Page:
Further increasing anxiety among the aged in the United States is the shift from defined benefit pensions, which guarantee payments, to defined contribution pensions, which do not.

“Our best assessment is that retirees are falling short and will fall increasingly short over time,” Alicia H. Munnell, Matthew S. Rutledge and Anthony Webb, researchers at Boston College’s Center for Retirement Research, wrote in November 2014.

“The new demographic transition is a longevity transition: how will individuals and societies respond to mortality decline when almost all of the decline will occur late in life?” Karen N. Eggleston, director of the Stanford Asia Health Policy Program, and Victor R. Fuchs, professor emeritus of economics at Stanford write in a 2012 study. The combination of longer lives and unreliable pension benefits increases retirees’ dependence “on transfers from the working population for living expenses, including large consumption of medical care,” Eggleston and Fuchs note.

In his new book, “The Business of America Is Lobbying,” Lee Drutman, a senior fellow at the New America Foundation, provides insight into a crucial element of this power shift.

Beginning in the early 1970s, just as support for redistribution began to decline, “corporate America began to devote attention and meaningful resources to politics,” Drutman writes. “The 40-year trend has overwhelmingly moved in one direction: growth. Corporate lobbying expenditures now dwarf the comparable investments of unions” and public interest or citizen groups.

From 1998 to 2012, the ratio of corporate/trade association lobbying spending to union/public interest group spending went from 22 to one to 34 to one, Drutman found.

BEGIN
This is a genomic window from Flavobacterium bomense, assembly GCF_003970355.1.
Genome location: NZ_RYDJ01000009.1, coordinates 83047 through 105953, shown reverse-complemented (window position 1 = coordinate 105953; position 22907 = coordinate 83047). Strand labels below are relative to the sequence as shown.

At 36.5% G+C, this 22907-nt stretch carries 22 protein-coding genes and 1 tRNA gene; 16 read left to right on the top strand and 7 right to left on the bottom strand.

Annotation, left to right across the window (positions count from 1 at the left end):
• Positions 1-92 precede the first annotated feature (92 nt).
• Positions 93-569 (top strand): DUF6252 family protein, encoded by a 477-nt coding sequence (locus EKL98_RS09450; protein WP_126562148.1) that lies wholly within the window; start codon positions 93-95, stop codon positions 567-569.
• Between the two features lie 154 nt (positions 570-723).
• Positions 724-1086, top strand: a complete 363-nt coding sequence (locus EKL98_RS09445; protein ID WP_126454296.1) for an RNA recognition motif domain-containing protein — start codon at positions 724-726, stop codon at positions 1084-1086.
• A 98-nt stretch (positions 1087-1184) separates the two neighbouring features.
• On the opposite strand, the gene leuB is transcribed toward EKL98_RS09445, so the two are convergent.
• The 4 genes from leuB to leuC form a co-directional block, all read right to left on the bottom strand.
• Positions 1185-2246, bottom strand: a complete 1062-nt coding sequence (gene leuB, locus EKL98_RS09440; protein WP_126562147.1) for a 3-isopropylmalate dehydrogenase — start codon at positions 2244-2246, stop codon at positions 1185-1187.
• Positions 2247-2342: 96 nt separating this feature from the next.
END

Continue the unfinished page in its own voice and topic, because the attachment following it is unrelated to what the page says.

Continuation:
In a November 2014 article “The Ideological Asymmetry of the American Party System,” Yphtach Lelkes of the University of Amsterdam, and Paul Sniderman of Stanford, both political scientists, develop an intriguing argument on how Republicans have mobilized public opposition to Democratic social policies that initially carried strong popular support.

The conservative strategy, they write, is to portray “social welfare policies as benefiting particular interest groups rather than society as a whole.” The more the electorate sees a policy or program as “particularistic” — as opposed to universalist — the less backing the public will give the program.

On a broader scale, the political scientists Jacob Hacker and Paul Pierson, in their chapter of the 2013 book “Representation: Elections and Beyond,” have sought to understand the logic of working-class white “support for the G.O.P. in an era of runaway inequality.”

Hacker and Pierson argue that not only has business mobilized for over four decades now, but so, too, have conservative foundations, think tanks and the religious right.